29 Jan Un-suck Your Product Descriptions and Sell More Online
Does everything on your product page have “eye-popping colors” and leave your skin “silky smooth”? If so, you can do better.There’s a language to every industry. Often, that language develops over time and stems from terms adapted by the companies that make up that industry. Right now, the food industry loves words like “organic” and before, they loved “whole grain.” The beauty industry digs the term “hypoallergenic” for good reason. Both the latter are examples of widely accepted trigger words because they’ve been used in so many product descriptions up to this point that for products in either industry not to be listed with those terms seems almost suspicious. So if you’re selling food, skin care, or clothing products that already rely heavily on a few choice words, how do you make your product description stand out?
Really, there’s an equation for it that works pretty well, no matter which industry you’re selling in. There are really just three things you need–in equal measure to–create solid product descriptions.
Invest in professional looking images.
This rule is flexible, but not by much. A pic of you smiling and holding your product jar next to your freshly scrubbed face may work out great for your company’s social media feed–but not so much for your website. Beauty products should always be shot against a white backdrop, and clothing (by itself) should be shot the same. If someone’s modeling the clothing, those shots should be sharp, and the model should be shot from the front, back, and side so that the customer can get an idea of the how it’s supposed to hang. Either way, the cardinal rule is to capture the wearer at an angle that focuses more on the clothing than the background or the model.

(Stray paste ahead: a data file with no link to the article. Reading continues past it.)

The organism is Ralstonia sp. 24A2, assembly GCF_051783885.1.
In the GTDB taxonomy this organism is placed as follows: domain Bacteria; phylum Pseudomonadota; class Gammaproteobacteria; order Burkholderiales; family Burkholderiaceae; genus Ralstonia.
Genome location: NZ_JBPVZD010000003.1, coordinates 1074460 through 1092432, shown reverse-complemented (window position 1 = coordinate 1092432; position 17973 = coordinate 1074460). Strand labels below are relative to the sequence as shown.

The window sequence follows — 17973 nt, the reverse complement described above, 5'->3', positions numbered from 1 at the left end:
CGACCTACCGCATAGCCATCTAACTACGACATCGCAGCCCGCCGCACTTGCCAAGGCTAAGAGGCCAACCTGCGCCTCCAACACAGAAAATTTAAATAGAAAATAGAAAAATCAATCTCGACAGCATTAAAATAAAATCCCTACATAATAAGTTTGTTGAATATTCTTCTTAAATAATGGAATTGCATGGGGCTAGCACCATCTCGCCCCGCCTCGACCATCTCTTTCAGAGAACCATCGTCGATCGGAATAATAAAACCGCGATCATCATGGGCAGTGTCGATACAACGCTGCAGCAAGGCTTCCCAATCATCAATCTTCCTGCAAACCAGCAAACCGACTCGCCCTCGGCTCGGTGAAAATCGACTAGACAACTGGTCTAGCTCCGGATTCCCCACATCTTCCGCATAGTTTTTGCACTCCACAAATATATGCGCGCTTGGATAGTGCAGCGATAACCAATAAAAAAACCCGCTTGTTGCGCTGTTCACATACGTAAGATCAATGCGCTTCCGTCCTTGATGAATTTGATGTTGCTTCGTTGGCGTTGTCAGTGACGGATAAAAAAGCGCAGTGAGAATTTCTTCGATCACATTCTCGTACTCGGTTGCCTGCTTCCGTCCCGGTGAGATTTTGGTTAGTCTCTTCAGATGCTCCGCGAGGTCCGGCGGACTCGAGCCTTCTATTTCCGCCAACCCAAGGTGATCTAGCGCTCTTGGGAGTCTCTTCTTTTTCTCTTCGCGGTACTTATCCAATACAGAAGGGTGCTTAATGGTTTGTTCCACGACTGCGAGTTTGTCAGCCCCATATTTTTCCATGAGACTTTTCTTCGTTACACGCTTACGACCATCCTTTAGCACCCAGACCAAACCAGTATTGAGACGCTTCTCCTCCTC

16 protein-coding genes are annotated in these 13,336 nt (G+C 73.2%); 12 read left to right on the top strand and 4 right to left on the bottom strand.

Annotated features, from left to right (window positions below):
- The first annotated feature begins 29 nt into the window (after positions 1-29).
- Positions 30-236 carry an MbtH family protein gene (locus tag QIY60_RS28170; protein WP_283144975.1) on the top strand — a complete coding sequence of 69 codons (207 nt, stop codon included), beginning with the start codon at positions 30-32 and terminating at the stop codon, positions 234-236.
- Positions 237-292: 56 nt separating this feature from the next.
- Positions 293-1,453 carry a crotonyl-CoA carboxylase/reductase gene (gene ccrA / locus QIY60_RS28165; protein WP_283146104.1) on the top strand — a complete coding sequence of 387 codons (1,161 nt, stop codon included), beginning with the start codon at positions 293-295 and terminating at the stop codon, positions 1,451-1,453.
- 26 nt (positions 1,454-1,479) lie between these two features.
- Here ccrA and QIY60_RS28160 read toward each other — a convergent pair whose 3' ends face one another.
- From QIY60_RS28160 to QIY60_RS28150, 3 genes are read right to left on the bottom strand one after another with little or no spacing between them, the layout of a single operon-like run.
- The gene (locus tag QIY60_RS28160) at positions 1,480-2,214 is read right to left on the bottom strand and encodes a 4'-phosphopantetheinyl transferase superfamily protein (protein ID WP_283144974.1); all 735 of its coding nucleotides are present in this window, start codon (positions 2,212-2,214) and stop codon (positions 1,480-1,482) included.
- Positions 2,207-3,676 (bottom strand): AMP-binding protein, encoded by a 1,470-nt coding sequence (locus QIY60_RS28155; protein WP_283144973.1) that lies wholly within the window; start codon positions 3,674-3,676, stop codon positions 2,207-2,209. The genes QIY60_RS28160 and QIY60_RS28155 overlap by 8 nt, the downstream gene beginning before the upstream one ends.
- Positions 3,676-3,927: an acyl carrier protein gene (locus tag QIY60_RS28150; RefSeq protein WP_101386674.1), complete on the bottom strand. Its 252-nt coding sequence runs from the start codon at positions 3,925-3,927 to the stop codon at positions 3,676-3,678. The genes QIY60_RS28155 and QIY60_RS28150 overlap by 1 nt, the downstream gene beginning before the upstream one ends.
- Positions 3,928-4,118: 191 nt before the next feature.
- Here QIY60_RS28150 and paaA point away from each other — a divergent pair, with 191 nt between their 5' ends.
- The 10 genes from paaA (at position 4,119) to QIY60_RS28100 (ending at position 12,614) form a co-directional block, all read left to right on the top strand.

Blurry pics are distracting, so resolution is a major key. Even if that camera phone pic you took of your product jars looks great on a mobile feed, Consider how your product will look when viewers blow it up on laptop and desktop screens.
Flowery language goes first.
Embellish the name of the product to evoke a feeling. Put it in bold, and right on top of your sharp. lovely picture of your product. Then, throw in a short one-liner at the beginning of your product description to supplement the effect of the name.
Instead of “Multi-colored Monokini,” go for some gusto. Try “Hot Mama-kini” or something else fun and memorable. Just keep your target demographic in mind and punch up that product name. Just make sure the first sentence pairs well with the language of your the name. If it’s supposed to be pop-esque and fun, keep it that way.
Ex: “Slay your bae-cation in our Hot Mama-kini. This two-piece is backless, and connected by a thin mesh strip…”
The devil’s in the details.
The next two or three lines should be straightforward, and each of those sentences should clearly point out some necessary, basics info about your product for your potential customer.
- Tell the buyer what it’s made of. Is it “Premium, 100% Cotton” or “Water-proof”? Are the jeans “3% Spandex”? If a skin product is hypoallergenic and organic, this is where it should be inserted. But if you want to describe how a beauty product leaves skin and hair feeling, you can tuck that part into your lead-in.
- Quantity. Have a drop-down box for quantity in the product description, and tell the buyer how many ounces are in that facial scrub or beard butter.
- Close out with the cost.
These rules follow principles that have stood the test of time because they’re impossible to argue with. The anatomy of a perfect product description relies upon actual human anatomy. Your awesome pic will catch a potential buyer’s eye. An unexpected product name will likely direct a shopper to read the whole description. If that description offers your product in a way that other companies with similar products don’t (i.e., added amenities like “durable leather” or “natural, edible ingredients”), then you’ll net yourself an online buyer.
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